I found this race a few years back and it’s now one of my favorite flat courses in the Seattle area due to the amazing views as you get over to Alki Beach. The race is now directed by Mike Mahaney and his wife Doerte. I offered to help with registration again. With a 7:00 am start on Super Bowl Sunday we needed flashlights and headlamps at the pavilion at Lincoln Park. It was a pretty big crowd with lots of people opting for the half marathon and 25k, which started later. The marathon and 50k crowd headed out together with temps in the mid 40s.

It’s an easy course to navigate – head out along the water and up to Beach Road and then follow that until you hit the stretch along Alki. 6.55 miles out and then turn around. I was near the front from the beginning and got into a nice groove along Beach. I chose to run in the road in stretches to avoid the broken sidewalk. Not many people out as the sun rose behind us. There seemed to be a slight wind behind us as we got out in the exposed area along Alki. We started seeing some of the early starts coming back at us. As we got close to the first turnaround, I would be able to see which runners ahead of me were turning around and which ones would continue on another mile or so for the 50k. There was only one gentleman ahead of me by a good minute or so – it was the same guy who won this race last July. No worries, he looked strong and was at least 10-15 years younger. I made it out in about 53 minutes which was quite good.

Turning around I got to feel the headwind immediately as I started seeing folks coming at us. It’s such a low key race with racers, regular joggers, bikers, roller skaters, families with strollers. I quickly worked my way back to Beach Road and some protection from the wind. I was mostly keeping at 8:15-8:30 pace. Once I got back to park section abutting the water the wind started gusting even more and it took a concerted effort to keep any type of pace. I stumbled in at 1:48, shouted at Mike, and turned around for my 2nd loop.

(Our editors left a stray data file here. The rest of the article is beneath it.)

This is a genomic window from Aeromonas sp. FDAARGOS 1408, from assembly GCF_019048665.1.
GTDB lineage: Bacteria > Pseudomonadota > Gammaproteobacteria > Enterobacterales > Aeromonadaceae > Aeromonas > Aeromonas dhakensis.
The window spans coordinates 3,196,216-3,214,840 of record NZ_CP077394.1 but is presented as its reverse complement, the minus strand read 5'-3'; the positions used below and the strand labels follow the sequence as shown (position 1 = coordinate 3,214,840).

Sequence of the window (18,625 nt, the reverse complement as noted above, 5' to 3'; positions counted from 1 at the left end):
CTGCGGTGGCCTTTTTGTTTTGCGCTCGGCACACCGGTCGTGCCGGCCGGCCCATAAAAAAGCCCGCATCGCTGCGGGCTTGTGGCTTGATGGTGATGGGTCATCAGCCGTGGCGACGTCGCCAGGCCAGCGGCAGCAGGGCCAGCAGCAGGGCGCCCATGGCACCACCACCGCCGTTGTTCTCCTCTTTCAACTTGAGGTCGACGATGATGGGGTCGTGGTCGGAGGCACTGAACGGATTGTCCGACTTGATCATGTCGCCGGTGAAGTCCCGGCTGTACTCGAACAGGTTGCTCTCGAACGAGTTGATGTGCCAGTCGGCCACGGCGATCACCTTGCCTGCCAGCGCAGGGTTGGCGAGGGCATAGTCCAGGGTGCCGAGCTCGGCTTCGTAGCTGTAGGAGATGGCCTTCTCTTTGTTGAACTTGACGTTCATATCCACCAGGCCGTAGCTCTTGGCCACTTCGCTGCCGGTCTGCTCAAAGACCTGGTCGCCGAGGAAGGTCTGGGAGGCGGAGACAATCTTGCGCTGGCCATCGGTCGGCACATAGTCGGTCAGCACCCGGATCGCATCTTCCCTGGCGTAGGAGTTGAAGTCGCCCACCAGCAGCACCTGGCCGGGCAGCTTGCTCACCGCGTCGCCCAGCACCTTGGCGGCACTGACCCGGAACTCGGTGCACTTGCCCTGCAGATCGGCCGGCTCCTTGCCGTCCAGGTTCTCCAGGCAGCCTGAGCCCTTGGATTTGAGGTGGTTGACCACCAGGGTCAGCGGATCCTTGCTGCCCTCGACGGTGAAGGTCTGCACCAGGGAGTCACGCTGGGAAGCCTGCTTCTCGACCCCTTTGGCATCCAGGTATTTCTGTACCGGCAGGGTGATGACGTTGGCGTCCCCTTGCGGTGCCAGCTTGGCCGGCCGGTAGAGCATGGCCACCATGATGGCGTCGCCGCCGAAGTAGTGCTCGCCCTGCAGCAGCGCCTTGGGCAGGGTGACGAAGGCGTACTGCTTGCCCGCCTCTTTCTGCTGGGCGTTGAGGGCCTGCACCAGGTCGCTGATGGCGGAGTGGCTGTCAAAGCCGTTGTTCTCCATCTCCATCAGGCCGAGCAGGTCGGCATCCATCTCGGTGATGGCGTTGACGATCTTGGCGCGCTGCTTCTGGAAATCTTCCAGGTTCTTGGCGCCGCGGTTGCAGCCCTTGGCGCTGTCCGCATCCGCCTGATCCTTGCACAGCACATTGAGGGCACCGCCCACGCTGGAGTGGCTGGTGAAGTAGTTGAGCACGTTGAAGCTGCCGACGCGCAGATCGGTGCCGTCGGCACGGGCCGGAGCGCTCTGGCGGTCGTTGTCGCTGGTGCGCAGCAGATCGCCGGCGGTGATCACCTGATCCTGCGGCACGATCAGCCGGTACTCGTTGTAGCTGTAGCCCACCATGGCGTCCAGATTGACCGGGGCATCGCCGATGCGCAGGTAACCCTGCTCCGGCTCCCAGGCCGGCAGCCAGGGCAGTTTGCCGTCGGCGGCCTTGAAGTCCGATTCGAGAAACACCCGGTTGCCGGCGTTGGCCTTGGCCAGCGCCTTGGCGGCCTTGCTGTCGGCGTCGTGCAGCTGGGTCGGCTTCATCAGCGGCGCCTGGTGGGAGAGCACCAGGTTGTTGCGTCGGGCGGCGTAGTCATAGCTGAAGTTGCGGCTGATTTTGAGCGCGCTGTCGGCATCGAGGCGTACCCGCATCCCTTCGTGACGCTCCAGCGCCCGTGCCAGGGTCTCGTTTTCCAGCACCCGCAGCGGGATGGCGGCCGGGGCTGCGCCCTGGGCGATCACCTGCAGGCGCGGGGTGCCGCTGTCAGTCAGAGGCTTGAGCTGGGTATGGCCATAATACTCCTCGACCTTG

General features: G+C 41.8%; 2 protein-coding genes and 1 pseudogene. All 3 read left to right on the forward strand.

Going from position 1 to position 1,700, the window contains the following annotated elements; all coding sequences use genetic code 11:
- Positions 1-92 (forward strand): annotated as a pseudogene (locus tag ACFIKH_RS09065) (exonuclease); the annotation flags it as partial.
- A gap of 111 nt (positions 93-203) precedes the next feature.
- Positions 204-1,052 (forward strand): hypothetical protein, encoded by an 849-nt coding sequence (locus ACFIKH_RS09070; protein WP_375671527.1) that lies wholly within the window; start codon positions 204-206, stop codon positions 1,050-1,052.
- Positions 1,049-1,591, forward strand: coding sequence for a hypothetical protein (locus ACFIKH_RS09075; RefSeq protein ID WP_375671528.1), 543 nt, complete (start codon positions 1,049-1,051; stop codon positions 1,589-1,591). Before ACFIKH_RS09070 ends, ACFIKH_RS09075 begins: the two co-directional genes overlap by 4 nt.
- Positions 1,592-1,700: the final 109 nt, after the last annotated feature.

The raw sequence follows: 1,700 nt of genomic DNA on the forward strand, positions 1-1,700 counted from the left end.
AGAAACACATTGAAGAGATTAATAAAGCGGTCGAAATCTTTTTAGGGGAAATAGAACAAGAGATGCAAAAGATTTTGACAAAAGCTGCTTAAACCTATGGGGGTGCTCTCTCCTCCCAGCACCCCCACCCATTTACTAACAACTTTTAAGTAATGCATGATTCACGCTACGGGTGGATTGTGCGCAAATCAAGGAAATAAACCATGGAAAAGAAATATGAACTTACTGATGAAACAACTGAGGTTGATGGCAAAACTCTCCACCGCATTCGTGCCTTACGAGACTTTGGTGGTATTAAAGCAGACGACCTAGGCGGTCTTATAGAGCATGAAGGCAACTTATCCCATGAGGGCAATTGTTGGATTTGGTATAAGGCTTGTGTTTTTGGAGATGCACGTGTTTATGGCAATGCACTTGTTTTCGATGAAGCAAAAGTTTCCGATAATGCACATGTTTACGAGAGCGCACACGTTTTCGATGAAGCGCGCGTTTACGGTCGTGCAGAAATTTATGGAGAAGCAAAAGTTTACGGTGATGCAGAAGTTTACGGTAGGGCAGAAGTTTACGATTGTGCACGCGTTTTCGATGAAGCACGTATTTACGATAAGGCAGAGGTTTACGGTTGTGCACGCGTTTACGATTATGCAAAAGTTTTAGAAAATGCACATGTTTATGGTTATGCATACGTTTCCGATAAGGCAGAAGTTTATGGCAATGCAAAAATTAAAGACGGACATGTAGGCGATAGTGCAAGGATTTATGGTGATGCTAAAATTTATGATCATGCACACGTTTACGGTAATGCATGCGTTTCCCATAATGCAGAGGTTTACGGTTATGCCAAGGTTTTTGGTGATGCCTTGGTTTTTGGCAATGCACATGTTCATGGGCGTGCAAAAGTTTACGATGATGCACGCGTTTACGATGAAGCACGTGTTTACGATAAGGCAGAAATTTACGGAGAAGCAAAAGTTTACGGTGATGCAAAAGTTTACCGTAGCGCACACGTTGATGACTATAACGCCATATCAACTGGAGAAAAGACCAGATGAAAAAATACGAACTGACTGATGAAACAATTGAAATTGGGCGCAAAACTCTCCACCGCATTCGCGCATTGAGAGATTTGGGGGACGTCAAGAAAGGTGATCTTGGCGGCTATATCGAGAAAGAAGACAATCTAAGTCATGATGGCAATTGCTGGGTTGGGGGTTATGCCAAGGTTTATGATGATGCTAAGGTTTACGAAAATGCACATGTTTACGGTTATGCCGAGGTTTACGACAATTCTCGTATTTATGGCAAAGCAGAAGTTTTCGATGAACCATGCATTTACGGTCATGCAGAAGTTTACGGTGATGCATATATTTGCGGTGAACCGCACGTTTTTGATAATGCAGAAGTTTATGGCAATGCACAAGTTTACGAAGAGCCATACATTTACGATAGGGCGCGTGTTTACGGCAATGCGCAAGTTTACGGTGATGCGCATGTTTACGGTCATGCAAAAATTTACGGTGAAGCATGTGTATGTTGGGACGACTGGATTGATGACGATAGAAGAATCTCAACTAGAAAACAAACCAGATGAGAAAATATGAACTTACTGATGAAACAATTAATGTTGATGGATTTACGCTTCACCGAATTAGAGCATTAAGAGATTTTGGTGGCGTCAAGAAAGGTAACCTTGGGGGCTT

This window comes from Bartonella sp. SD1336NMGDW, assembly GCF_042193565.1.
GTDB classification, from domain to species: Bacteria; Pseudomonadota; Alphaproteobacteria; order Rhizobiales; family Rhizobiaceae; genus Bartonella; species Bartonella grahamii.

I was still in 2nd place about 4-5 minutes behind the leader which was substantial so I focused on finding a decent pace and enjoying my Sub4 playlist. Lots of friendly faces walking and running the course. I got out to the Alki turnaround in 55 minutes which was decent and headed home. There was a stretch where I thought I was catching the leader but it was another guy in a blue shirt. It’s strange how my pace noticeably improves if I am trying to catch people. The wind this round was not too crazy but still it was nice to close out with a strong push, coming in at 3:41 – ten minutes faster than my July time.


(Paid) Photo by Ross Comer



Sedro Woolley Marathon

This was a race I had been looking forward to for awhile. I first ran the course last year and actually won the marathon with a time of 3:55. It’s a flat one-time out and back with most of the stronger runners electing to do a longer 50k. Unfortunately, during my track workout earlier in the week, I had tweeked a groin muscle badly. I did a slower treadmill workout on Thursday and it felt OK but I knew I would need to take it easy out of the gate. It was a cool 38 degrees as we lined up to listen to Terry Sentinella, the Race Director, walk us through the details.

I headed out with a decent pace and made it through the first 5 miles or so slightly under 8:00 min per mile. The asphalt had turned to crushed gravel. There were some puddles and mud piles to avoid, but mostly easy running. The views of the farms in the Skagit Valley were worth the cost of admission. There were 3 or 4 people ahead of me and like most of the small multi-distance races these days it was hard to guess which distance people were running. The half marathoners would turn around at the 6.55 mark and sure enough most of the crowd started coming back at me. I knew the remaining few ahead were doing the 50k so quickly surmised that I was leading the marathon distance.